There are life situations that change, define you, and travels are no exception. Here are seven reasons why travels change your life. In addition, the recommendations include as many lessons as you can learn, most of the time with the smile on your lips, from neighboring and remote cultures.
These moments are transformative; they take us out of our element and remind us of why we are here. Here are five reasons traveling will change your life.
You meet newness every step When you get out of home comfort and leave behind familiar elements - like language, weather, food, people - you start to look at the world and yourself from a new light. Things that seemed to you uncomfortably or frightening before - to take a meal alone in a restaurant or to plunge from somebody who knows what rock in the blue waters of a distant sea - do not give you creeps on your spine and you can see that you are capable to launch in growing challenges. If you are planning a trip to India, consider what it is like to be ambidextrous. Both hands have a precise purpose in India, and the right hand is to be used when you eat. If you eat with your left hand, expect strange looks from the locals, because it is rather preserved for "bathing", that is to wash yourself. This practice is also encountered in Sri Lanka and in parts of the Middle East.
You become more flexible and easier to adapt to the new one Sometimes, moments can take unexpected turns when traveling: canceled flights, unpredictable weather, and possibly falling asleep during a train / bus ride and missing the station. The good part is that you learn how to do it in any situation, find new solutions and, most likely, afterwards, tell your story with your mouth to the ears. Brazilians, for example, give punctuality a completely different meaning than you are used to. If you are invited to the table in a Brazilian house, consider taking one hour later, not at all fixed or earlier. For the Brazilians, it is commonplace to meet at least one hour later than they have been set up, in order to give them enough time for the host to prepare. So stay a little longer at the beach, you can see the sunset and then go to the party; obviously later, but actually on time.
The world is starting to open you more and more ways You will notice that, once you have opened your mind and heart in the face of events, places and new people, the world ceases to look hostile and begins to truly be a better, more open place to receive you and treat you as an outstanding guest. Gradually, the fear of exposure to the new disappears and allows you to become more connected to the space you are in and the moments it will give you daily. If you were invited to someone's house in Japan, as a sign of honor and respect for the house of the host, you will have to leave your shoes at the entrance. But keep your socks. It is considered a lack of respect to go barefoot through their home. Do not worry if you have holes in your socks, Japanese homes often have sets of "uwabaki" (indoor slippers) for their guests. When the food is served, join the chore to the noodle without shyness; to eat with the related sounds is absolutely encouraged in Japan.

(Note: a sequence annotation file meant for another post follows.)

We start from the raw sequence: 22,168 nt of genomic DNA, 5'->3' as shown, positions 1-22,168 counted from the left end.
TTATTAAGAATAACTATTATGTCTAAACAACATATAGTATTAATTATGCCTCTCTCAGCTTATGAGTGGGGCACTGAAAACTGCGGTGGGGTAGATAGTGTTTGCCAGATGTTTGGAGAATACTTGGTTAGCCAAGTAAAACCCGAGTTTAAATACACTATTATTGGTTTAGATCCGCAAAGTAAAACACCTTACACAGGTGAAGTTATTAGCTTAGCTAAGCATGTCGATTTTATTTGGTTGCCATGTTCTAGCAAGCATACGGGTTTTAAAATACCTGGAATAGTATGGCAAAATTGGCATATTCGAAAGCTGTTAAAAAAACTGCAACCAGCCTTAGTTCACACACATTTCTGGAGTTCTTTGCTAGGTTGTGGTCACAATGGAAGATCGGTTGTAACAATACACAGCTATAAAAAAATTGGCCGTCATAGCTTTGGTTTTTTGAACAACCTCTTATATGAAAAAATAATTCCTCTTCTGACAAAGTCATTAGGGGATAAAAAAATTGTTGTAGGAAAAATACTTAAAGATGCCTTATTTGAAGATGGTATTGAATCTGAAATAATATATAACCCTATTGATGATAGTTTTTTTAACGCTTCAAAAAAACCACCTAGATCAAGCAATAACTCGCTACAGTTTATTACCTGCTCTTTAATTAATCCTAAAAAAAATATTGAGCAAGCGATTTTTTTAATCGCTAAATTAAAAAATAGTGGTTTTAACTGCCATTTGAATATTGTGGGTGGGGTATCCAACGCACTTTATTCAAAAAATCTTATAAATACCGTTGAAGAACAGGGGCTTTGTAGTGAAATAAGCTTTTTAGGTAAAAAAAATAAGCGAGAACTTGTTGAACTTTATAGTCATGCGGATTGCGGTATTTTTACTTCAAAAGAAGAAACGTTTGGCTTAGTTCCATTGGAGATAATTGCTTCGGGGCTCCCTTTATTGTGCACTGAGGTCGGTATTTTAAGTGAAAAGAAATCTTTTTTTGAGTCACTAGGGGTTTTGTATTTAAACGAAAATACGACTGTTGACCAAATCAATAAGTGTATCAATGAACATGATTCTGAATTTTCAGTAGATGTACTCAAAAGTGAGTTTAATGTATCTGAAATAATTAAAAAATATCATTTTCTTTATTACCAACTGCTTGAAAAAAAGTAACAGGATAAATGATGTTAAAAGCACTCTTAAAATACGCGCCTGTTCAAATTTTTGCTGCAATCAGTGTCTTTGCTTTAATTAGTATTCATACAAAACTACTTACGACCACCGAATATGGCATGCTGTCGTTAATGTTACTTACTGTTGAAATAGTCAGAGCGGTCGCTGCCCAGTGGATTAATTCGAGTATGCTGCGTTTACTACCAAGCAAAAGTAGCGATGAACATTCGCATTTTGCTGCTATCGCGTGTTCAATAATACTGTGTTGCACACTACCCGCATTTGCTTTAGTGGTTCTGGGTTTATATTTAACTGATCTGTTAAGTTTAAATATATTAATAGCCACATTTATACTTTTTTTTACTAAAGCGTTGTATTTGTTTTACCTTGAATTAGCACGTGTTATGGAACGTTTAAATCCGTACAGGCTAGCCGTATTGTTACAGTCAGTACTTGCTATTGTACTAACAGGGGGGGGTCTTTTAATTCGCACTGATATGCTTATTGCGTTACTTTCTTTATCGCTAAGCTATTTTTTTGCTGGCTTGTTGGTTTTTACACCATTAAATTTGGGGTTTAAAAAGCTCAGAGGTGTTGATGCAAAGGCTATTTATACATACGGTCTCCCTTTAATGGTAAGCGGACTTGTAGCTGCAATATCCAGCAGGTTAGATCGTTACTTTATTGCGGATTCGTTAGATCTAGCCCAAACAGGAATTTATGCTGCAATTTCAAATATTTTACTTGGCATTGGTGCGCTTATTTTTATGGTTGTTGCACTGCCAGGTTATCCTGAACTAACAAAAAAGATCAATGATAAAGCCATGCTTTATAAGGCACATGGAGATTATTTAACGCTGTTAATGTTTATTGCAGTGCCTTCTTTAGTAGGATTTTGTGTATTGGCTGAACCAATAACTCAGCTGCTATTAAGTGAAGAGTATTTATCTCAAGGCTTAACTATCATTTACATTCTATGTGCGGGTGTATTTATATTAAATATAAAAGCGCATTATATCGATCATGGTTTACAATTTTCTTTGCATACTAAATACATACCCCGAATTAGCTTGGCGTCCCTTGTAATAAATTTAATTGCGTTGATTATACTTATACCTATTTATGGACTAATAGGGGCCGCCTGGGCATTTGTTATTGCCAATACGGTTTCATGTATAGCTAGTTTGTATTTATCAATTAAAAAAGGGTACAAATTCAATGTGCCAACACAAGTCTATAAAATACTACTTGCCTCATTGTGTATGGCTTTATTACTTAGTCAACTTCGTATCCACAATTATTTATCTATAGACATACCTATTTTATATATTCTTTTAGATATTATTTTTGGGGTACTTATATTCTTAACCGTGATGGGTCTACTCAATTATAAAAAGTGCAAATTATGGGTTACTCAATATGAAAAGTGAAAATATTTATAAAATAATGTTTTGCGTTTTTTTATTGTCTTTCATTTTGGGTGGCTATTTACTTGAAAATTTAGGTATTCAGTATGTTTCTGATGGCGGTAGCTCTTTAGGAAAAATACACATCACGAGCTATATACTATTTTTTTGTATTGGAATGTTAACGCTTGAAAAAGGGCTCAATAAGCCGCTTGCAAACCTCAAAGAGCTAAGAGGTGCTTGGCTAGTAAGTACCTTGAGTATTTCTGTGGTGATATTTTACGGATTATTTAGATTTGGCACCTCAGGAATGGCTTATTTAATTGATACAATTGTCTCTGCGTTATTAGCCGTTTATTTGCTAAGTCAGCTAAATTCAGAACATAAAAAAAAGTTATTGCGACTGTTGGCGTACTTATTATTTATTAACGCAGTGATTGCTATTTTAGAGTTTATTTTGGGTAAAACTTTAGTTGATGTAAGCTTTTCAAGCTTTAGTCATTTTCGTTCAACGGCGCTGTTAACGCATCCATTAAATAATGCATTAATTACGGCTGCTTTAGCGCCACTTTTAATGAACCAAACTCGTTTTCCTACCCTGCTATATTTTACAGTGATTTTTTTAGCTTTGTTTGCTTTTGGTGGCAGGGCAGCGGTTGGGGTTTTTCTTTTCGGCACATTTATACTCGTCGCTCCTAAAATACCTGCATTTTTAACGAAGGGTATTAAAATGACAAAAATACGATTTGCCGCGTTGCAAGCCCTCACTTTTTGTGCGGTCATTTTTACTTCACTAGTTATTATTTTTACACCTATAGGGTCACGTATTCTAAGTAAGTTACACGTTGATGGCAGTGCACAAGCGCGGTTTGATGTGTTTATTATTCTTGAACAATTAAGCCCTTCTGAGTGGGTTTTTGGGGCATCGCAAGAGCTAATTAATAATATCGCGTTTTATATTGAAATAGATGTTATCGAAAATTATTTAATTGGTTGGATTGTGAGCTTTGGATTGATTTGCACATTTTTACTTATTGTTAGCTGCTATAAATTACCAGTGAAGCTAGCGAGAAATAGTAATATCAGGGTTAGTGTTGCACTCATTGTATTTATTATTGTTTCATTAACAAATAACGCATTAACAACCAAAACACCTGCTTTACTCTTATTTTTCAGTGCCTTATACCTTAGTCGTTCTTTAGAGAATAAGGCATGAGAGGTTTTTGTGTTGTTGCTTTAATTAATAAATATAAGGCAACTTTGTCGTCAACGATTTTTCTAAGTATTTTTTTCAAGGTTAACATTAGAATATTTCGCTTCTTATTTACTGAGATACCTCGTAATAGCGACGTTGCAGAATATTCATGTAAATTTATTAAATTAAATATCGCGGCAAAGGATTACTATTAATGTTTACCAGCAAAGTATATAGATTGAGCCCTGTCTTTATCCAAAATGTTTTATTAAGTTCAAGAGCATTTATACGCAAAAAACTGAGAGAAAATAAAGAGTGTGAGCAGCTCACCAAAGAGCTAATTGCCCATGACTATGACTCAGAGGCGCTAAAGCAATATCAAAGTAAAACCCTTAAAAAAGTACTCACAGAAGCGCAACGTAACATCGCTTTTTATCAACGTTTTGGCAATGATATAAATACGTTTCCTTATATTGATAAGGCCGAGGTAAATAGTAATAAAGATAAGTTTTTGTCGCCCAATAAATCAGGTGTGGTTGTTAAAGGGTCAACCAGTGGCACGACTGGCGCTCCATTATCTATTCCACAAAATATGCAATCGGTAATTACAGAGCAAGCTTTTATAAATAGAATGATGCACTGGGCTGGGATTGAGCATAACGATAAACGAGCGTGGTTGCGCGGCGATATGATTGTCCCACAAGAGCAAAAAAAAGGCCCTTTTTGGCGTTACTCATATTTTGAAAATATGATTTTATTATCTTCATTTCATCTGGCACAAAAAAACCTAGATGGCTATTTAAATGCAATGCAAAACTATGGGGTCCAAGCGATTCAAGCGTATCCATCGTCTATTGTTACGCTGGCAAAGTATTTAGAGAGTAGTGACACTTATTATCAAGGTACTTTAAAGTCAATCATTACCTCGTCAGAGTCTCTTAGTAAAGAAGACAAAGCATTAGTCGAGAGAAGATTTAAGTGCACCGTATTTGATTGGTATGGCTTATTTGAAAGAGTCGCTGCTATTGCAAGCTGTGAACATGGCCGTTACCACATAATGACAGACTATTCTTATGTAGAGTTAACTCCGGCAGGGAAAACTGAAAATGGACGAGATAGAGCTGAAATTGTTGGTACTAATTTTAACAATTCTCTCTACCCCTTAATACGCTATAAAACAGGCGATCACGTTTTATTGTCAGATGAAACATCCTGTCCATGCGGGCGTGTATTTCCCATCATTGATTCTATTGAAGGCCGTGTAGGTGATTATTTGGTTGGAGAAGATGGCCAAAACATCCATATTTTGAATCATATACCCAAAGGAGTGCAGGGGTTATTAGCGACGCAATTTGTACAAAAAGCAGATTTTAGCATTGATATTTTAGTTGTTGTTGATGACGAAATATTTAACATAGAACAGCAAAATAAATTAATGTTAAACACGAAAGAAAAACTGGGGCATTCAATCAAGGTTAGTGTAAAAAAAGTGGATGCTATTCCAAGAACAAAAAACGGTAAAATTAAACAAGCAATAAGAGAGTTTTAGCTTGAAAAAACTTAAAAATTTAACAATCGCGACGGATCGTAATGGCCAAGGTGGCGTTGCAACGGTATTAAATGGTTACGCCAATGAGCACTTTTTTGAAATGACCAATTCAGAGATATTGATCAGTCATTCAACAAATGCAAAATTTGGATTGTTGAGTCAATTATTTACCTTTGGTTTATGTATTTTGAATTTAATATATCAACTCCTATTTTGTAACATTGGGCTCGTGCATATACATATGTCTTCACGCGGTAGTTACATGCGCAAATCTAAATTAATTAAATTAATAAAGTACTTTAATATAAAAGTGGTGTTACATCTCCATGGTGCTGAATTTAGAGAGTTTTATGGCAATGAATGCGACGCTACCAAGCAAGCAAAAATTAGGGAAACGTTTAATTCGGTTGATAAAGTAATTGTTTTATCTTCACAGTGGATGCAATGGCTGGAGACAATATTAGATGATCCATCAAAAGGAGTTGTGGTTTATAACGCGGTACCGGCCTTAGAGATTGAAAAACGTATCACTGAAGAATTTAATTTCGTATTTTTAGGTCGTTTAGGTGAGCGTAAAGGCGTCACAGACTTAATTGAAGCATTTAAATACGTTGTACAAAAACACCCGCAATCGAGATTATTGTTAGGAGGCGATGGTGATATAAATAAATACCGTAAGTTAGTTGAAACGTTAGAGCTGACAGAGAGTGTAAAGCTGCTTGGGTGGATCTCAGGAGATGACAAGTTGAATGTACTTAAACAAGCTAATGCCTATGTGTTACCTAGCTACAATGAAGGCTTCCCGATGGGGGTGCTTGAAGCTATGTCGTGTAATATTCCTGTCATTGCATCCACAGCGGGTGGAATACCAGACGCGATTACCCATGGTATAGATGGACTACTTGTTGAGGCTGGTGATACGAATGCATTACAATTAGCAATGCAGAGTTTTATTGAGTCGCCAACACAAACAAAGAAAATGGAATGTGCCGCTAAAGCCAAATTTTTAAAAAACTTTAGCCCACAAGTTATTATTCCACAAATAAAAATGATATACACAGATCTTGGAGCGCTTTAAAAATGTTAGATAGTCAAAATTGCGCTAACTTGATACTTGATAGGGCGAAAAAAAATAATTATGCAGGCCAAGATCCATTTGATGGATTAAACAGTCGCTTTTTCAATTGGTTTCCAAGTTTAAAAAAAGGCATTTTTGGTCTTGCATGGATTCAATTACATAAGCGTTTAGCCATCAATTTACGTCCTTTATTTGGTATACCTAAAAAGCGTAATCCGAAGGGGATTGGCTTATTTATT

You come to understand and appreciate deeper the other cultures When you are surrounded by people from other countries who share different visions and traditions of your own, you realize that the world is a much larger place than the corner in which you were, whom you considered your universe. By crossing its borders, you come to appreciate things from a new perspective, understand different lifestyles and, moreover, notice remarkable similarities between you and the people you come across. If you ask the Swedes to describe their country in one word, the term "lagoon" might be their favorite. A typical Swedish term, because it can not be translated into one word, refers to "as much as it should" or "enough for everyone". More specifically, it is about being and having too much, not too little, keeping and doing everything in general with moderation and fairness, reflecting the equality and equilibrium that Swedes have as values. Therefore, when you travel to Sweden, practice a "lagoon" to fit you more easily.
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